China accused of ‘transnational repression’ of students

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Chinese students studying in Europe and the US are being subjected to harassment and intimidation by authorities in Beijing, leading to self-censorship and fear, an Amnesty International report has found.

The rights group said its findings, based on student testimonies, raised serious questions among university leaders and governments about how to protect Chinese students from what it called “transnational repression.”

The students, including some interviewed separately by the Financial Times, said the harassment included photographing them at protests, monitoring their activities on social media and pressuring relatives in China to report them spurs to conform.

The report joins calls from other advocacy groups, including Human Rights Watch and Freedom House, for more action to protect foreign students from pressure from authoritarian domestic governments.

Sarah Brooks, Amnesty International’s China director, said Beijing’s interference had left many students from China and Hong Kong “living in fear” while studying in Europe and the US.

“The impact of transnational repression in China poses a serious threat to the free exchange of ideas at the heart of academic freedom, and governments and universities must do more to counter this,” she added.

The Chinese government said it “resolutely opposes” the report’s findings, saying it was “full of subjective assumptions and misinformation.”

“The government requires Chinese students to comply with local laws and regulations, encourages them to play a positive role as bridge builders and works to create conditions for their study and life abroad,” the Chinese embassy said in London in a statement.

An estimated 900,000 Chinese students study abroad. Amnesty interviewed 32 students from mainland China, Hong Kong and Macau in Belgium, France, Germany, the Netherlands, Switzerland, Britain and the US between October and December.

A Chinese student who took part in protests against anti-Covid controls while in China told the FT that police from his hometown contacted him after he arrived in the US to study and warned him to be careful .

He added that he now avoided other Chinese students for fear of it being reported.

“I don’t talk to Chinese students. I like to talk about Chinese politics and who knows if they will report me if I say something that crosses a red line. “I am very critical of China towards non-Chinese students because it poses little risk,” he said.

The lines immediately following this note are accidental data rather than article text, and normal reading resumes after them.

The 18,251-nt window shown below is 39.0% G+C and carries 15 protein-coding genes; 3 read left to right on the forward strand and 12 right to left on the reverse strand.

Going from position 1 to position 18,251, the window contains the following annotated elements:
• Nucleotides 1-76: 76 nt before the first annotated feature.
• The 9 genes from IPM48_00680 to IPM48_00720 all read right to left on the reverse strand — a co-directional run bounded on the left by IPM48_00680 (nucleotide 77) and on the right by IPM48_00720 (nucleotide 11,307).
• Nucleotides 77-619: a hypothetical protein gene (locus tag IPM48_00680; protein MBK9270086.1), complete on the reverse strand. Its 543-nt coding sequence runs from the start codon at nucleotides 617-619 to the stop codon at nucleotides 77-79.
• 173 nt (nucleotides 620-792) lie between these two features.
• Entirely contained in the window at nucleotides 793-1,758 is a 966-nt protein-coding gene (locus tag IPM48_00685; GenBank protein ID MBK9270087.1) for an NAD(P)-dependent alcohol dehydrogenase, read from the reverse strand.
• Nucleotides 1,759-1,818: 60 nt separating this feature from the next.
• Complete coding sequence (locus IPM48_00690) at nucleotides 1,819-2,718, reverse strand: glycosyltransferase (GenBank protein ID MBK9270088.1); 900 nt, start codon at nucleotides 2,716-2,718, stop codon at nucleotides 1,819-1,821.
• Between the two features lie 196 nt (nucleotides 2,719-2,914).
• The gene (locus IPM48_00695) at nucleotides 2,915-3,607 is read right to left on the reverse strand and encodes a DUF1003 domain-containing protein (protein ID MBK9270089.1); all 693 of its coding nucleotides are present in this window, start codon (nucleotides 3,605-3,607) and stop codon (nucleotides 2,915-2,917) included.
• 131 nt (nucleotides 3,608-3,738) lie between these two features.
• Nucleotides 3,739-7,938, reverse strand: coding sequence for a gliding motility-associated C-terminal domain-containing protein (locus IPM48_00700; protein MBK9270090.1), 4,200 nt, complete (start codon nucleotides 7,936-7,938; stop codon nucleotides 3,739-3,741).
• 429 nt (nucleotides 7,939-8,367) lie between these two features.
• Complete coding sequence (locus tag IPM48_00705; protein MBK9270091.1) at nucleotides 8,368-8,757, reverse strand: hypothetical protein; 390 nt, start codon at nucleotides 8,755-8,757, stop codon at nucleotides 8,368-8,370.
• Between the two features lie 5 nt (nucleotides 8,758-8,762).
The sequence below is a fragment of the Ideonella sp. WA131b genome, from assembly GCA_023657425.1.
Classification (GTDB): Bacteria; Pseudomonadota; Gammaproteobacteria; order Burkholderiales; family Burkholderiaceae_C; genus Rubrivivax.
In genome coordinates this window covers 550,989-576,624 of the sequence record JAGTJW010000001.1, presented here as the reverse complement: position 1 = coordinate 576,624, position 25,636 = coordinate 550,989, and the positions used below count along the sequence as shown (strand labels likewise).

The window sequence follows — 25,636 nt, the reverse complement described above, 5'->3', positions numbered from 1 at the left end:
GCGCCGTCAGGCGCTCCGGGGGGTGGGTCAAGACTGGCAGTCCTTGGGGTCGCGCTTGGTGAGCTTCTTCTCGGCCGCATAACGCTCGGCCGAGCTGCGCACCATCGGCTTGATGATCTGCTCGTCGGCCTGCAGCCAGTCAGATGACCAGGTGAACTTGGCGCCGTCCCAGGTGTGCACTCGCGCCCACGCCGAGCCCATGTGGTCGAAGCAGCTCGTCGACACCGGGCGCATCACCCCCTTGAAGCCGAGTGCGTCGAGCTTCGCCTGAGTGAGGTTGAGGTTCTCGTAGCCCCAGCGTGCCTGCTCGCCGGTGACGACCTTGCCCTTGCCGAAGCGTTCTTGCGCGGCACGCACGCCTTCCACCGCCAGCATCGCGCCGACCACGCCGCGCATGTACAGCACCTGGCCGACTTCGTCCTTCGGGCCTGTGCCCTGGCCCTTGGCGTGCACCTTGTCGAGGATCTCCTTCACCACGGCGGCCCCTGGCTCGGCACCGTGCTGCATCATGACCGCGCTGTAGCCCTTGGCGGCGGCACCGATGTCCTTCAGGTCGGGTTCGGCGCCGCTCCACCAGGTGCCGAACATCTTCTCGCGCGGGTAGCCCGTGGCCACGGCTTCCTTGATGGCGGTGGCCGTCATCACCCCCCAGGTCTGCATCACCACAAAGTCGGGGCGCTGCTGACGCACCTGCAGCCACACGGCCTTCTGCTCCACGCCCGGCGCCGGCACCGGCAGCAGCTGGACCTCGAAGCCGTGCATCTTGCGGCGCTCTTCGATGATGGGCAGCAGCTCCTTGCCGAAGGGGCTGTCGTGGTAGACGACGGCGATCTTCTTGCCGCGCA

A Hong Kong student studying in Amsterdam said a national security law imposed on the Chinese territory in 2020 had had a chilling effect even abroad.

The student told the FT that her phone had been spammed with messages and calls from unknown numbers after she helped organize a demonstration in the Netherlands in support of LGBT+ rights in China.

“Chinese people took pictures of us with professional cameras during the demonstration. “I tried to stop them,” she said.

The Amnesty report raised questions about the effectiveness of measures taken by European and American universities to protect Chinese students, such as not recording lectures to promote freedom of expression.

“(Although) some institutions have recognized and taken actions that could respond to these students’ concerns, many of those actions do not appear to be achieving the intended impact,” the report said.

The Presidents’ Alliance on Higher Education and Immigration, a group of leaders from U.S. colleges and universities, said it is exploring the development of new guidelines for transnational crackdowns. “This is an emerging phenomenon that colleges and universities have not yet fully recognized and addressed,” said Miriam Feldblum, executive director of the alliance.

In Britain, hawks in the ruling Conservative party have called for tougher government action to protect Chinese dissidents on campuses.

The Russell Group, which represents 24 leading British universities, said it took upholding freedom of expression and academic freedom “incredibly seriously” and had introduced policies to ensure students could study without fear.

The British government said it would work with universities to protect students, including by giving police the necessary powers.

“We will not tolerate any attempt by any foreign power to intimidate, harass or harm individuals or communities in Britain – including students who have traveled from China and Hong Kong to study here,” it said report.

Additional reporting by Edward White in Shanghai and Lucy Fisher in London